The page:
Everything needed is provided to mount the cooler to your LGA775 or AM2 socket. There is also an optional LGA1366 bracket kit that will allow the V8 to be used with the new Core i7 CPUs.
I’ll be setting the cooler up to be used on our Intel test system. The first step is to install the mounting studs to the LGA brackets. The mounting studs attach to the brackets with a left hand thread, so you’re not crazy when you have to turn the screw the “wrong way” to tighten it.
Once you have the mounting studs installed you have to install foam insulators on each.
Then you have to attach the brackets to the cooler base with 2 screws each.
Then, all that is left is to mount the cooler to the board, place the backing plate, and secure it all with 4 hex nuts. Now this is the one part that is similar to installing a real V8; you might want to get a second set of hands. It can be done without help, but it gets very interesting balancing the board on the cooler and all while trying to start 4 hex nuts.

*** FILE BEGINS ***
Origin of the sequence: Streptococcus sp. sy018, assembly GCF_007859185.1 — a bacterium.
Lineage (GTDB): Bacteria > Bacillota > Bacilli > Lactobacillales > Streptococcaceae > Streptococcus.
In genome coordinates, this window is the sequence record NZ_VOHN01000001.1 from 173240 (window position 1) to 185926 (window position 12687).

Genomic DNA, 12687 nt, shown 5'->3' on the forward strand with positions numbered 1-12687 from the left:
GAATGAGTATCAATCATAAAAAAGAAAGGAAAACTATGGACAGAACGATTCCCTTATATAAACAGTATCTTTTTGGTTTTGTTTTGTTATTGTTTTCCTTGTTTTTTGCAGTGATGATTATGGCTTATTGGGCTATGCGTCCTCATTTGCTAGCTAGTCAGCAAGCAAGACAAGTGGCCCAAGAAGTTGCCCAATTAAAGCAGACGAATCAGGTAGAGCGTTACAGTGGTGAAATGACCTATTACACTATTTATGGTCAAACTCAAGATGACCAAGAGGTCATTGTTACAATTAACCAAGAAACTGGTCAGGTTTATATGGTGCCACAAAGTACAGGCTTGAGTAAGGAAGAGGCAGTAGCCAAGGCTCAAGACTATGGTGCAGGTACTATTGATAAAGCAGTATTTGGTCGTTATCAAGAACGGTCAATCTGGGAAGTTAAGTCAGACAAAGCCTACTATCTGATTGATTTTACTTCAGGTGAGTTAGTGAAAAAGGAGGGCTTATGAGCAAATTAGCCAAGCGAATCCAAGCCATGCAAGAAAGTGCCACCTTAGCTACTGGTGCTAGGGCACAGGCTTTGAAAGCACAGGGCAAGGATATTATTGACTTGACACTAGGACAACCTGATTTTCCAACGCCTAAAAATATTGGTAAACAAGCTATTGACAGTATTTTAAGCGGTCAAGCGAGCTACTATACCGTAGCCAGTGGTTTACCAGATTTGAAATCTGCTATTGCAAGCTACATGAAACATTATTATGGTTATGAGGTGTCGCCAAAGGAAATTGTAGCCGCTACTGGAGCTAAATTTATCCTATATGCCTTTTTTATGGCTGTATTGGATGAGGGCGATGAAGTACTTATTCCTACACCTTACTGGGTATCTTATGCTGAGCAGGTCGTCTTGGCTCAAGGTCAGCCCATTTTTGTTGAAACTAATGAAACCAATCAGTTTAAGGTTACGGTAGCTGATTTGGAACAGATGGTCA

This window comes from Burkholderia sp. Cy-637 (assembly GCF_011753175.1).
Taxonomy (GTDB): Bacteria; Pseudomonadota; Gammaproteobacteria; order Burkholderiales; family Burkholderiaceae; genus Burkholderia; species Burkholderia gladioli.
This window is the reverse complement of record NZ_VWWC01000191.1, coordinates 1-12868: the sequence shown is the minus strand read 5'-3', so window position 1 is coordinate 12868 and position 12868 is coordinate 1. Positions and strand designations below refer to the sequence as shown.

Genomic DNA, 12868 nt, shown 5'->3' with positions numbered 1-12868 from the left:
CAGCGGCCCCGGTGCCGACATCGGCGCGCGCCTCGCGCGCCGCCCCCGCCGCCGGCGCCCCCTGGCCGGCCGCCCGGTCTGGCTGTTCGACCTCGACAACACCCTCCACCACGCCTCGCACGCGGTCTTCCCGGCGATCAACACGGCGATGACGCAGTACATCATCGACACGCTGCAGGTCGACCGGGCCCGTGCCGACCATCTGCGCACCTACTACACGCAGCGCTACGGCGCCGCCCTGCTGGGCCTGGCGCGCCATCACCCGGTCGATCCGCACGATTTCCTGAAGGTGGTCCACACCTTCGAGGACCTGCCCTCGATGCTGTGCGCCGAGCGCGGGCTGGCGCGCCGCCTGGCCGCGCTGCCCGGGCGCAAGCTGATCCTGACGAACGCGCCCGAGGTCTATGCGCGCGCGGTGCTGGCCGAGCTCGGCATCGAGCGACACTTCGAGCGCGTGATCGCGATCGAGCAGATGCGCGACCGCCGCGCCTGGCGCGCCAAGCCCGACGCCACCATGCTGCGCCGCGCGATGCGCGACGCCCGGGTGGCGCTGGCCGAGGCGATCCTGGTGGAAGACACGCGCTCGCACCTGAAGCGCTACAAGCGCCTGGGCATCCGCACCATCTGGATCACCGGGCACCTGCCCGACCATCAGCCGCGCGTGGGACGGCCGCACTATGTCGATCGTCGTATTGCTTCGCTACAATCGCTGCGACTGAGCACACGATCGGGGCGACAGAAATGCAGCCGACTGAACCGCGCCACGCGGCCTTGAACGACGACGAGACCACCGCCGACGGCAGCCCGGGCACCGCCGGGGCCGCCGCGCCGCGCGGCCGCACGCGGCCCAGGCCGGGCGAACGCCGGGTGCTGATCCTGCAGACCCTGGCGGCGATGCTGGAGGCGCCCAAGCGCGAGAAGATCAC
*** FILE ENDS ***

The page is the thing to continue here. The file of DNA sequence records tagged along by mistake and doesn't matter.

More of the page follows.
At first I thought that the provided socket would not work as it is wider than the backing plate. With a little patience it does tighten up and there is just enough engagement between the nut and socket to get the job done.
Here we have the V8 installed in our Intel test bench. The V8 clears all the motherboard components with ease and room to spare. The fan control also mounted easily into the expansion slot just above the video card.